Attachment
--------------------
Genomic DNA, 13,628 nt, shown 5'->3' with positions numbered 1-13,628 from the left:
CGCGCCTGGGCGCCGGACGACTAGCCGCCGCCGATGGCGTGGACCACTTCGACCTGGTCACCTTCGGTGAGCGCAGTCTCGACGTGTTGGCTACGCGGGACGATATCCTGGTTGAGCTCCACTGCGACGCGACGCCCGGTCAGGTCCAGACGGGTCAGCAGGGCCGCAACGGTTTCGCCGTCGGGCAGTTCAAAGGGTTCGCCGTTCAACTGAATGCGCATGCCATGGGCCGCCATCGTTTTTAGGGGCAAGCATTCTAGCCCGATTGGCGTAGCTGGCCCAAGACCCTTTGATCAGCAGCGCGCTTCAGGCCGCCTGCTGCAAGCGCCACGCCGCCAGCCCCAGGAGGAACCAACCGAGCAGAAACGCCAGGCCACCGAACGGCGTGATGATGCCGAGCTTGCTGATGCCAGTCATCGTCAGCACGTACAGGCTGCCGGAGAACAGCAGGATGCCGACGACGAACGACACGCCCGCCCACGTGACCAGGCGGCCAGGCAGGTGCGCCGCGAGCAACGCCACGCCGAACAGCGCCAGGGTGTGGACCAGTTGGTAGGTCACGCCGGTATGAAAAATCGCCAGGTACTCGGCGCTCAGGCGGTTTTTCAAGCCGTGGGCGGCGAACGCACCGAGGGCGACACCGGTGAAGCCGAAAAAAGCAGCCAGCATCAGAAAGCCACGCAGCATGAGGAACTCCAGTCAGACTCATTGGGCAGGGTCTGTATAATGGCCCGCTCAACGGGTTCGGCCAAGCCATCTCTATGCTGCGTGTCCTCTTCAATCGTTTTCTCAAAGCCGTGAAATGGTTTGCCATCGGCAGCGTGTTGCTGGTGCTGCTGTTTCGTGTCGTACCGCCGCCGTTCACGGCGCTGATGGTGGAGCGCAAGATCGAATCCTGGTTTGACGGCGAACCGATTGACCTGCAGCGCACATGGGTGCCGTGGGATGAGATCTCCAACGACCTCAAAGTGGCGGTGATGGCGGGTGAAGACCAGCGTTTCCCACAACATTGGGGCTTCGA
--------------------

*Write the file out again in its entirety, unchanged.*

Genomic DNA, 13,628 nt, shown 5'->3' with positions numbered 1-13,628 from the left:
CGCGCCTGGGCGCCGGACGACTAGCCGCCGCCGATGGCGTGGACCACTTCGACCTGGTCACCTTCGGTGAGCGCAGTCTCGACGTGTTGGCTACGCGGGACGATATCCTGGTTGAGCTCCACTGCGACGCGACGCCCGGTCAGGTCCAGACGGGTCAGCAGGGCCGCAACGGTTTCGCCGTCGGGCAGTTCAAAGGGTTCGCCGTTCAACTGAATGCGCATGCCATGGGCCGCCATCGTTTTTAGGGGCAAGCATTCTAGCCCGATTGGCGTAGCTGGCCCAAGACCCTTTGATCAGCAGCGCGCTTCAGGCCGCCTGCTGCAAGCGCCACGCCGCCAGCCCCAGGAGGAACCAACCGAGCAGAAACGCCAGGCCACCGAACGGCGTGATGATGCCGAGCTTGCTGATGCCAGTCATCGTCAGCACGTACAGGCTGCCGGAGAACAGCAGGATGCCGACGACGAACGACACGCCCGCCCACGTGACCAGGCGGCCAGGCAGGTGCGCCGCGAGCAACGCCACGCCGAACAGCGCCAGGGTGTGGACCAGTTGGTAGGTCACGCCGGTATGAAAAATCGCCAGGTACTCGGCGCTCAGGCGGTTTTTCAAGCCGTGGGCGGCGAACGCACCGAGGGCGACACCGGTGAAGCCGAAAAAAGCAGCCAGCATCAGAAAGCCACGCAGCATGAGGAACTCCAGTCAGACTCATTGGGCAGGGTCTGTATAATGGCCCGCTCAACGGGTTCGGCCAAGCCATCTCTATGCTGCGTGTCCTCTTCAATCGTTTTCTCAAAGCCGTGAAATGGTTTGCCATCGGCAGCGTGTTGCTGGTGCTGCTGTTTCGTGTCGTACCGCCGCCGTTCACGGCGCTGATGGTGGAGCGCAAGATCGAATCCTGGTTTGACGGCGAACCGATTGACCTGCAGCGCACATGGGTGCCGTGGGATGAGATCTCCAACGACCTCAAAGTGGCGGTGATGGCGGGTGAAGACCAGCGTTTCCCACAACATTGGGGCTTCGA